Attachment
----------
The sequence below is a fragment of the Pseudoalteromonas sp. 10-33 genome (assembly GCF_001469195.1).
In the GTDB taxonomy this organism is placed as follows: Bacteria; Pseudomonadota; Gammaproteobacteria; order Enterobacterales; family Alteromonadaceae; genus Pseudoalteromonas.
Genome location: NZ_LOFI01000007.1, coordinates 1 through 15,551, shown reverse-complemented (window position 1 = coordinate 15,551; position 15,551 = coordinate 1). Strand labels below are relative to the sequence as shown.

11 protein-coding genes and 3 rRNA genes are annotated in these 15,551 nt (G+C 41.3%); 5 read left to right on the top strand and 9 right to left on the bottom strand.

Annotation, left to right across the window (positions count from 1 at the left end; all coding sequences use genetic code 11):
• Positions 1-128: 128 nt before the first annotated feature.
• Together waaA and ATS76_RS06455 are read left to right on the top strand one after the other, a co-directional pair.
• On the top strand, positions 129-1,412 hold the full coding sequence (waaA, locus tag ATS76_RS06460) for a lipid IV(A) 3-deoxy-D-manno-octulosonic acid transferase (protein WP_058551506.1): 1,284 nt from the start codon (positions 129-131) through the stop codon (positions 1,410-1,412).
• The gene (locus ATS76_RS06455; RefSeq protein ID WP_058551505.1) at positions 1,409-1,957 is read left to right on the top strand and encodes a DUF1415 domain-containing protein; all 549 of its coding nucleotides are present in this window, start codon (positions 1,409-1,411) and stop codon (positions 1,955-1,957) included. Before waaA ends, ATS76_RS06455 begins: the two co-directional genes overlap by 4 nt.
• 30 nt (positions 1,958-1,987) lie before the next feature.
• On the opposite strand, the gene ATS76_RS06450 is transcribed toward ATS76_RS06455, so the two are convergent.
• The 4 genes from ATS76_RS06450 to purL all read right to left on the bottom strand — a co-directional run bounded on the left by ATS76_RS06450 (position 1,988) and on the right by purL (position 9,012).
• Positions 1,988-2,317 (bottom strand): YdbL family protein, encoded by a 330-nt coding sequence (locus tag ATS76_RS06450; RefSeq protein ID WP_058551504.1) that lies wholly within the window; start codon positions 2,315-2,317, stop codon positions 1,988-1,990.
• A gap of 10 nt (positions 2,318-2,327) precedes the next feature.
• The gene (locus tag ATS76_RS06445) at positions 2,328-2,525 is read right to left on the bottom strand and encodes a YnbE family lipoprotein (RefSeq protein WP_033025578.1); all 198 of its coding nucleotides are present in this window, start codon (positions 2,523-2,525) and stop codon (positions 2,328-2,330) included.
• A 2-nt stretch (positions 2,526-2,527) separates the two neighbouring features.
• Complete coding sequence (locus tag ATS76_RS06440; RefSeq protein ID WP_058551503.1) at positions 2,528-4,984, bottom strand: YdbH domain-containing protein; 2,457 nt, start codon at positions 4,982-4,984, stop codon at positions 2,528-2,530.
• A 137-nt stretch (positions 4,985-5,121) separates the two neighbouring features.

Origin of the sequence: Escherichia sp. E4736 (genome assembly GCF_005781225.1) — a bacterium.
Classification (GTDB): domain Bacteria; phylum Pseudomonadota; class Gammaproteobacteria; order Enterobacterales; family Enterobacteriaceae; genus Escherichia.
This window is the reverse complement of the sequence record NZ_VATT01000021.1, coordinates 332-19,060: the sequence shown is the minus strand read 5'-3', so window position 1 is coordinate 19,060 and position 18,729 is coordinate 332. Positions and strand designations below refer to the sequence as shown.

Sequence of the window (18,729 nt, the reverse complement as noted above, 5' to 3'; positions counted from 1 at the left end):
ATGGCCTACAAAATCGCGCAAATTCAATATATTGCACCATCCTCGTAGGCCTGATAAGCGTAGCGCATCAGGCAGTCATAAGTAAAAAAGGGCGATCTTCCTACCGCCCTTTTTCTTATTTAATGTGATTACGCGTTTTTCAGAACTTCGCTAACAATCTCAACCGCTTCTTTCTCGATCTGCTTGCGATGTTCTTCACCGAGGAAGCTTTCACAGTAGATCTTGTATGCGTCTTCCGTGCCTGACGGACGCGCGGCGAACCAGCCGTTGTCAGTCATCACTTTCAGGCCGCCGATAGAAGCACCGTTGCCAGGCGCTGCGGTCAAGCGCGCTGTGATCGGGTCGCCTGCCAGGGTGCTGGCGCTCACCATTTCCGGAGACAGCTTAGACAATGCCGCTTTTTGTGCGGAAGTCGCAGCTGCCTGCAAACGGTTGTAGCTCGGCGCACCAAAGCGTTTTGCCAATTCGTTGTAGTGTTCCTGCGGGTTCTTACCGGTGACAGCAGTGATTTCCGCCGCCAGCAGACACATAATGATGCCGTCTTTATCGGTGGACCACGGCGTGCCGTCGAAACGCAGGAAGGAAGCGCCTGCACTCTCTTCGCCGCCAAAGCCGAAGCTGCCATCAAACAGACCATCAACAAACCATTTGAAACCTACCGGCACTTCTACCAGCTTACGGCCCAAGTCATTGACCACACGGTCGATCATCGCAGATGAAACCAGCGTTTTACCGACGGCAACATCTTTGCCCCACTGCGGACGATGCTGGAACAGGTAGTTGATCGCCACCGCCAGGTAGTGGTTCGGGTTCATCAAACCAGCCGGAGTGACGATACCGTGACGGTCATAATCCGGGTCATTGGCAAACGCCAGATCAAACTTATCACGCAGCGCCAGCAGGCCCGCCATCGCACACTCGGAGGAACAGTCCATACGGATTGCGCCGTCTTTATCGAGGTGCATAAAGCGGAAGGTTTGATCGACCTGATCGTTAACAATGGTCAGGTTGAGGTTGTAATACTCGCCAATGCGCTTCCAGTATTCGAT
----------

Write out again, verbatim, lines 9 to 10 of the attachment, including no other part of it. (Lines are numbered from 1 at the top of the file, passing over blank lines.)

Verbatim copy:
• The gene (locus ATS76_RS06455; RefSeq protein ID WP_058551505.1) at positions 1,409-1,957 is read left to right on the top strand and encodes a DUF1415 domain-containing protein; all 549 of its coding nucleotides are present in this window, start codon (positions 1,409-1,411) and stop codon (positions 1,955-1,957) included. Before waaA ends, ATS76_RS06455 begins: the two co-directional genes overlap by 4 nt.
• 30 nt (positions 1,958-1,987) lie before the next feature.